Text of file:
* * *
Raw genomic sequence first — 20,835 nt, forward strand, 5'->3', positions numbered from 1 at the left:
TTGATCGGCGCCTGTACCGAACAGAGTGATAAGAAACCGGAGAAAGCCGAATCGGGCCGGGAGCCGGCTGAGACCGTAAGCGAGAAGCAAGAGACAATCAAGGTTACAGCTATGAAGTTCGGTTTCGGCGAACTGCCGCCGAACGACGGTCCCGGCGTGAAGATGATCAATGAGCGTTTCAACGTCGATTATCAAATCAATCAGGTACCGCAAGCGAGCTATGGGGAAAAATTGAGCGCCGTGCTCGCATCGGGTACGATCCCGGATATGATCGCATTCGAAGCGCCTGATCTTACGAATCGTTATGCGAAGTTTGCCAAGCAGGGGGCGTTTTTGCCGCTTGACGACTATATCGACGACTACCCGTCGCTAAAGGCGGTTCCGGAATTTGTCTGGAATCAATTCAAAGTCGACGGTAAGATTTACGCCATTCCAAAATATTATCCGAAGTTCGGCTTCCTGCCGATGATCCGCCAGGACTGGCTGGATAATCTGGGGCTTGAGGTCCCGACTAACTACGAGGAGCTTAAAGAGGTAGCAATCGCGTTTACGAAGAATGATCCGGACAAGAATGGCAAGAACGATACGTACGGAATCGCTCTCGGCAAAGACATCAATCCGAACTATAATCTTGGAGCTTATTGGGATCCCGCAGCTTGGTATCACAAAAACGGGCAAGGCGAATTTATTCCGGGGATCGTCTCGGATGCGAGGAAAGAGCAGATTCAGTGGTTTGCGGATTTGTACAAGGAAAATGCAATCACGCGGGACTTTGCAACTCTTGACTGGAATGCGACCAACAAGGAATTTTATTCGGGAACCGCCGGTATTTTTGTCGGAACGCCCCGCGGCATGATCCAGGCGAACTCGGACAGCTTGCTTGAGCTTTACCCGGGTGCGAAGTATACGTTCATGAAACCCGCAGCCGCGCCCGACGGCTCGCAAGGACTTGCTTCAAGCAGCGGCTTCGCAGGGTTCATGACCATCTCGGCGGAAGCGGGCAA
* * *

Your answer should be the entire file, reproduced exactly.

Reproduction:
Raw genomic sequence first — 20,835 nt, forward strand, 5'->3', positions numbered from 1 at the left:
TTGATCGGCGCCTGTACCGAACAGAGTGATAAGAAACCGGAGAAAGCCGAATCGGGCCGGGAGCCGGCTGAGACCGTAAGCGAGAAGCAAGAGACAATCAAGGTTACAGCTATGAAGTTCGGTTTCGGCGAACTGCCGCCGAACGACGGTCCCGGCGTGAAGATGATCAATGAGCGTTTCAACGTCGATTATCAAATCAATCAGGTACCGCAAGCGAGCTATGGGGAAAAATTGAGCGCCGTGCTCGCATCGGGTACGATCCCGGATATGATCGCATTCGAAGCGCCTGATCTTACGAATCGTTATGCGAAGTTTGCCAAGCAGGGGGCGTTTTTGCCGCTTGACGACTATATCGACGACTACCCGTCGCTAAAGGCGGTTCCGGAATTTGTCTGGAATCAATTCAAAGTCGACGGTAAGATTTACGCCATTCCAAAATATTATCCGAAGTTCGGCTTCCTGCCGATGATCCGCCAGGACTGGCTGGATAATCTGGGGCTTGAGGTCCCGACTAACTACGAGGAGCTTAAAGAGGTAGCAATCGCGTTTACGAAGAATGATCCGGACAAGAATGGCAAGAACGATACGTACGGAATCGCTCTCGGCAAAGACATCAATCCGAACTATAATCTTGGAGCTTATTGGGATCCCGCAGCTTGGTATCACAAAAACGGGCAAGGCGAATTTATTCCGGGGATCGTCTCGGATGCGAGGAAAGAGCAGATTCAGTGGTTTGCGGATTTGTACAAGGAAAATGCAATCACGCGGGACTTTGCAACTCTTGACTGGAATGCGACCAACAAGGAATTTTATTCGGGAACCGCCGGTATTTTTGTCGGAACGCCCCGCGGCATGATCCAGGCGAACTCGGACAGCTTGCTTGAGCTTTACCCGGGTGCGAAGTATACGTTCATGAAACCCGCAGCCGCGCCCGACGGCTCGCAAGGACTTGCTTCAAGCAGCGGCTTCGCAGGGTTCATGACCATCTCGGCGGAAGCGGGCAA